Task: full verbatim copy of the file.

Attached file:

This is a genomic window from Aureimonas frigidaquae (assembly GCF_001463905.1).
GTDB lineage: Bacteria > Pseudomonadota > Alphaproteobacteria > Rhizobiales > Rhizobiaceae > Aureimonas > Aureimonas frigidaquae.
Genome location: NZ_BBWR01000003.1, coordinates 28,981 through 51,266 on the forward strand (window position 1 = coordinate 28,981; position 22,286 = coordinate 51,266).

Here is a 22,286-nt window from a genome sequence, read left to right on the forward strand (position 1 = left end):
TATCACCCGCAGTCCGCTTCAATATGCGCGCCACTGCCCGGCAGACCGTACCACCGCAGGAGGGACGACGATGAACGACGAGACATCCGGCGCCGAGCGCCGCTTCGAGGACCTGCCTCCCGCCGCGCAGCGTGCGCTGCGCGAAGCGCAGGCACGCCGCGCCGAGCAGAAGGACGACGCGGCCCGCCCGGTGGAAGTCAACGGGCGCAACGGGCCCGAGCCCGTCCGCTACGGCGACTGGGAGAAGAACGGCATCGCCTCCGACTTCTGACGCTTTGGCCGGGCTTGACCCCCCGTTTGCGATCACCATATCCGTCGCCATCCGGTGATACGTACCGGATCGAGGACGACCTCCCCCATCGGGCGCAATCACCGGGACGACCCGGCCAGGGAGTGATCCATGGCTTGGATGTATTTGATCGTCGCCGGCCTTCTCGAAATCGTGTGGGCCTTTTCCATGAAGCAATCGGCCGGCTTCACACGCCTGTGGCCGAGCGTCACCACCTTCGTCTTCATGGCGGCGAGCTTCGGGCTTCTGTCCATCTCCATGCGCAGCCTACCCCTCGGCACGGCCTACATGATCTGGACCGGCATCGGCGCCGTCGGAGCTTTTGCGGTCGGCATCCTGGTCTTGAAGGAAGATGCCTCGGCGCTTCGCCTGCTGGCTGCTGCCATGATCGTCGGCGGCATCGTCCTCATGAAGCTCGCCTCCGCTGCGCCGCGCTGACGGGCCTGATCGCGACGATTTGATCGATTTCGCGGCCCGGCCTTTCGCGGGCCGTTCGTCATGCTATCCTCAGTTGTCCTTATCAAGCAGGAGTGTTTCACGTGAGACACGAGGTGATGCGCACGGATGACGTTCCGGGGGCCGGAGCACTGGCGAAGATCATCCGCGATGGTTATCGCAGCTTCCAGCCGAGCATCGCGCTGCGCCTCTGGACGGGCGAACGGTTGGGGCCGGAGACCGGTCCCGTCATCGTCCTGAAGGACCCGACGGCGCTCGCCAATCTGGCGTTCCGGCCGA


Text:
This is a genomic window from Aureimonas frigidaquae (assembly GCF_001463905.1).
GTDB lineage: Bacteria > Pseudomonadota > Alphaproteobacteria > Rhizobiales > Rhizobiaceae > Aureimonas > Aureimonas frigidaquae.
Genome location: NZ_BBWR01000003.1, coordinates 28,981 through 51,266 on the forward strand (window position 1 = coordinate 28,981; position 22,286 = coordinate 51,266).

Here is a 22,286-nt window from a genome sequence, read left to right on the forward strand (position 1 = left end):
TATCACCCGCAGTCCGCTTCAATATGCGCGCCACTGCCCGGCAGACCGTACCACCGCAGGAGGGACGACGATGAACGACGAGACATCCGGCGCCGAGCGCCGCTTCGAGGACCTGCCTCCCGCCGCGCAGCGTGCGCTGCGCGAAGCGCAGGCACGCCGCGCCGAGCAGAAGGACGACGCGGCCCGCCCGGTGGAAGTCAACGGGCGCAACGGGCCCGAGCCCGTCCGCTACGGCGACTGGGAGAAGAACGGCATCGCCTCCGACTTCTGACGCTTTGGCCGGGCTTGACCCCCCGTTTGCGATCACCATATCCGTCGCCATCCGGTGATACGTACCGGATCGAGGACGACCTCCCCCATCGGGCGCAATCACCGGGACGACCCGGCCAGGGAGTGATCCATGGCTTGGATGTATTTGATCGTCGCCGGCCTTCTCGAAATCGTGTGGGCCTTTTCCATGAAGCAATCGGCCGGCTTCACACGCCTGTGGCCGAGCGTCACCACCTTCGTCTTCATGGCGGCGAGCTTCGGGCTTCTGTCCATCTCCATGCGCAGCCTACCCCTCGGCACGGCCTACATGATCTGGACCGGCATCGGCGCCGTCGGAGCTTTTGCGGTCGGCATCCTGGTCTTGAAGGAAGATGCCTCGGCGCTTCGCCTGCTGGCTGCTGCCATGATCGTCGGCGGCATCGTCCTCATGAAGCTCGCCTCCGCTGCGCCGCGCTGACGGGCCTGATCGCGACGATTTGATCGATTTCGCGGCCCGGCCTTTCGCGGGCCGTTCGTCATGCTATCCTCAGTTGTCCTTATCAAGCAGGAGTGTTTCACGTGAGACACGAGGTGATGCGCACGGATGACGTTCCGGGGGCCGGAGCACTGGCGAAGATCATCCGCGATGGTTATCGCAGCTTCCAGCCGAGCATCGCGCTGCGCCTCTGGACGGGCGAACGGTTGGGGCCGGAGACCGGTCCCGTCATCGTCCTGAAGGACCCGACGGCGCTCGCCAATCTGGCGTTCCGGCCGA